Whether this is fact or conjecture I can’t tell.

More from James, whose course was actually Textiles For Fashion.


A blur, but this look was feathered.


An apron look.




I loved the rigour in functionality of the work of Ben Rice.


A keen control of proportion.


Maximilian Riedlberger showed work that was super slick and assured.


These wide trousers were excellent.


He was playful too.


Eric Litzén had great sense of colour and proportion.


Crop and shine.




Do you see what I mean about garments?

Even when they entered into experimentation, it was always grounded in an idea of actual clothing.

Which wasn’t the case in the womenswear students at all.

I found the men’s students so super exciting.

Their work felt alive with future possibilities of what menswear could be.

And the effect they can have on what men wear. In real life.

Ever since the men’s shows I’ve been thinking about gender. But what about gender neutrality?

The European menswear shows for AW15 finished three weeks ago now.

Ever since, I’ve been thinking about gender.

Many of the shows put men in women’s clothing or cloth – most pointedly Gucci.

In my reviews for the FT, it was something of which I was mostly dismissive.

Was I too curmudgeonly?

I normally fall hard for catwalk experimentation.

Maybe it’s to do with the individual hand – it’s something I find convincing when it comes from independents, like Meadham Kirchhoff’s exceptional and much-missed menswear presentations, or the new work of Grace Wales Bonner.

From independents, it has the sense of an individual confronting, challenging and indulging his own gender beliefs.

From a billion dollar conglomerate, it feels more like a styling imposition.

It also seems separate from the way people are wearing clothes today, which is moving towards gender neutrality.

I was in Mexico City the other week, and I overheard an American woman say how, since she’d moved there, she’d stopped wearing heels.

It was 26 degrees there during the day, but cold at night. Most men and women were wearing the same – some sort of jacket, then a vivid coloured top and jeans, with sneakers.


Back in London, I’d been avoiding looking at people’s clothes, because it didn’t seem fair: hot there, cold here, yaboo sucks etcetc.

But then yesterday morning at Columbia Road flower market, I became aware of this same neutrality.

The day after Valentine’s.

Men and women basically dressed the same, especially on the lower half of their bodies.

I started taking photos.


So many women were wearing jeans or leggings and sneakers, I started looking for women dressed like the past.

These two were a juxtaposition. One moment this:


And then:


She was the only woman I saw, after an hour of looking, dressed according to old codes of prettification or whatever.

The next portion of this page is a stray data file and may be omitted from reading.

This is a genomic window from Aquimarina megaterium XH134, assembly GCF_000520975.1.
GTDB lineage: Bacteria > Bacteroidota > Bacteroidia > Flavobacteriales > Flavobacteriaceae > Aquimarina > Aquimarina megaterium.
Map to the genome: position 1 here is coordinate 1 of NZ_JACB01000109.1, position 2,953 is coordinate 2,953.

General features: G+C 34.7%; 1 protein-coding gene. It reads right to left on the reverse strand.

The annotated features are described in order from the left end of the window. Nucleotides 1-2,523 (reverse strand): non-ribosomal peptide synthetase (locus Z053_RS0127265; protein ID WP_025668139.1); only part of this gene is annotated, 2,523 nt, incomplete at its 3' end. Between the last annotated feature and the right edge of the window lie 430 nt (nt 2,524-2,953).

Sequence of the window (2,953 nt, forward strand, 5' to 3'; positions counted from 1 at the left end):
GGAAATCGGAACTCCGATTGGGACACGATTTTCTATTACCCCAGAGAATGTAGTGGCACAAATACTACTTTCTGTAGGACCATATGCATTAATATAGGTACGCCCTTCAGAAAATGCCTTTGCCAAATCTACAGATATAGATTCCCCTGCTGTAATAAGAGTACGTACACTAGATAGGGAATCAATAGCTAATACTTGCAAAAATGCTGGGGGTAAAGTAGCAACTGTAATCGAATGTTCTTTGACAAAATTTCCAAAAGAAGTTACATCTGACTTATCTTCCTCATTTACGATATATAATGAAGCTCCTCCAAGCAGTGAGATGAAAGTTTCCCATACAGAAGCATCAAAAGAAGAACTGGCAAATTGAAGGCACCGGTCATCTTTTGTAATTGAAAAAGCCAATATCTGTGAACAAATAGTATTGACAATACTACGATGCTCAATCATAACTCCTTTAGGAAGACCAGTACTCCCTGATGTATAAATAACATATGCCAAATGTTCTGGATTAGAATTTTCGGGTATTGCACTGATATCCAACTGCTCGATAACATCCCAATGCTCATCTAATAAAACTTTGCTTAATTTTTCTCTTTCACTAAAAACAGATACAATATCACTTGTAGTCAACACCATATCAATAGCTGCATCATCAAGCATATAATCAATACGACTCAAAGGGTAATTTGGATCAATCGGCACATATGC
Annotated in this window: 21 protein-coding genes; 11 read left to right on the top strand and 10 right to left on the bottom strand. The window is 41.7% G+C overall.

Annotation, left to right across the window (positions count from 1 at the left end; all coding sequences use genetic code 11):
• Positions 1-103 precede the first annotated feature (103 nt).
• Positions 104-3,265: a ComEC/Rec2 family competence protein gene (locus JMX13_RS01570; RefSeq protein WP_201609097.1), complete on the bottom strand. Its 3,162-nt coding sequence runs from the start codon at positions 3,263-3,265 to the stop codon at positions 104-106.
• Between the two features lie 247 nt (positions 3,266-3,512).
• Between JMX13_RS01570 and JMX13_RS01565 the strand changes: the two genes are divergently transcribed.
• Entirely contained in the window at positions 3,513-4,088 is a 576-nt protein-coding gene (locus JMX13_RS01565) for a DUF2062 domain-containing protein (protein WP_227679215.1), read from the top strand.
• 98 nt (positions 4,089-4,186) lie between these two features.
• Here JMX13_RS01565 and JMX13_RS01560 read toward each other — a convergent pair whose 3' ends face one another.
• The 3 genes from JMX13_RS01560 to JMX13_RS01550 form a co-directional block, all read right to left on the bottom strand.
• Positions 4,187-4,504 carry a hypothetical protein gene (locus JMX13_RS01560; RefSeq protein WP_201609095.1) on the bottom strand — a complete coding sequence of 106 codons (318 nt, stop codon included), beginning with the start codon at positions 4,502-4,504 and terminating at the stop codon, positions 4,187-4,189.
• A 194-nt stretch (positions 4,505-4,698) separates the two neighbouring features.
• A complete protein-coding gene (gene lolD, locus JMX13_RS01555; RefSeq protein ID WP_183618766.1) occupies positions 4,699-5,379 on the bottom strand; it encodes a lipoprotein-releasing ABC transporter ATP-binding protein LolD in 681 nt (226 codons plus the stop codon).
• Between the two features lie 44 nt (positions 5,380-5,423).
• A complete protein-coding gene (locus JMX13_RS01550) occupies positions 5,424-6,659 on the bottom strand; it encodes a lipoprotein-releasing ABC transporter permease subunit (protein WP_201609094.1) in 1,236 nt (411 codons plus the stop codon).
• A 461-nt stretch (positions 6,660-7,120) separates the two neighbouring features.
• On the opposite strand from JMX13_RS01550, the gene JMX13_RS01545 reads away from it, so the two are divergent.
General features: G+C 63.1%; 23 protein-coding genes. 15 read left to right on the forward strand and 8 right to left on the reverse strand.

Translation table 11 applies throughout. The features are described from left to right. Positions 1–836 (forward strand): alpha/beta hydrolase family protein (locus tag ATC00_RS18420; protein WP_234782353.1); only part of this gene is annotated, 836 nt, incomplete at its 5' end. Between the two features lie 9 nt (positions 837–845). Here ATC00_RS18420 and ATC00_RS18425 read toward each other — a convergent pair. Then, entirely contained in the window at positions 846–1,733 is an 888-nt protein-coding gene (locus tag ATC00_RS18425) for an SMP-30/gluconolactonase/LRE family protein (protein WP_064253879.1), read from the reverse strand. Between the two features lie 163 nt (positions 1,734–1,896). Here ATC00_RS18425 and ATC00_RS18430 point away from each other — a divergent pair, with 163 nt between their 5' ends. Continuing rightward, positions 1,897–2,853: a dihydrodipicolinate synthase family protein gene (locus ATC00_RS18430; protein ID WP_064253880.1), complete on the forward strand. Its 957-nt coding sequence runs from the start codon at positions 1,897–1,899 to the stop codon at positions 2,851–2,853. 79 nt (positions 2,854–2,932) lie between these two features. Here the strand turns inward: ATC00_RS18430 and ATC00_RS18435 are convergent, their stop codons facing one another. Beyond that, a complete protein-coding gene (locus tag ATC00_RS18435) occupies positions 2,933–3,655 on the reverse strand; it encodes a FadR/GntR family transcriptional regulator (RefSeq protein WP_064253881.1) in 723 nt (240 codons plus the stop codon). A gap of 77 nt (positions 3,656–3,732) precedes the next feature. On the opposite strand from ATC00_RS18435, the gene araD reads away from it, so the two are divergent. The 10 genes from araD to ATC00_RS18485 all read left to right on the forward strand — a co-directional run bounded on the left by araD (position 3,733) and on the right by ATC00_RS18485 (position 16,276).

I took a seat outside of Printers & Stationers on Ezra Street – that cobbled courtyard.

More and more neutrality.




Of course there were differences.

Some women were in Uggs or similar.

Others had a slight stack heel on their shoe or boot.

But I was sat there in Cuban heels, so more neutrality.

Mostly, there was balance.


Look at these two.


Don’t you wish I’d moved that blue chair?

I found it fascinating, particularly with women’s shows starting this weekend, and the new glut of very non-neutral street style photos from outside the venues.

Though obviously 99.9% of those actually in the shows will be in sneakers and jeans.

I found the Public School show fascinating for its neutrality.




A women’s look.


(Pics nicked from the glorious style.com)

A men’s look.


Pretty much neutrality.

There was a similar story at Telfar.

Among other craziness.

A women’s look.


A men’s look.



The mass movement in gender, separate from individual experimentation.

!!!HANDBAG WATCH!!! A highly scientific study of the handbags carried at the opening of Zona Maco, Mexico City




For the first time in Handbag Watch history, Handbag Watch is reporting live (ish) from the preview day of Zona Maco in Mexico City which um actually happened yesterday.


I needs me a margarita so let’s keep this brief.

Starting time: 17.48

And…. STOP. At 18.09

No shade but man there’s a lot of um bags with heavy um inspiration.

I mean seriously – look at the one sharing a table with my frozen margarita.


Of the handbags that are bona fide, here are the scores on the doors:

1st: CELINE – five bags

Mostly those ones with the flappy side bits.

You know the ones I mean.

Look I’ve started my margarita OK?

Boy it’s strong.


1st EQUAL: CHANEL – five bags!!!

A last minute sighting of one just as Handbag Watch was drawing a veil – it was one of of those squishy ones that Lilly Allen advertised – brought Chanel into 1st equal position.

Bonus point for one of the Chanels being from that Lego collection.

3rd: BOTTEGA VENETA – four bags


4th EQUAL: HERMÈS – three bags

Including one lime green Birkin.

Do they do Birkins in line green?

OMG look at the man who was with the lime green Birkin lady!

Full look McQueen suit!!!


The full look McQueen is hiding the lime green Birkin.

OK let’s continue.

4th EQUAL: GUCCI – three bags

Two old school canvas print.

The other a squishy leather one embossed with some big Gs.

6th EQUAL: BALENCIAGA – two bags

Both Lairets.

You know, Ghesquière’s era.

6th EQUAL: LOUIS VUITTON – two bags

Neither Ghesquière’s era.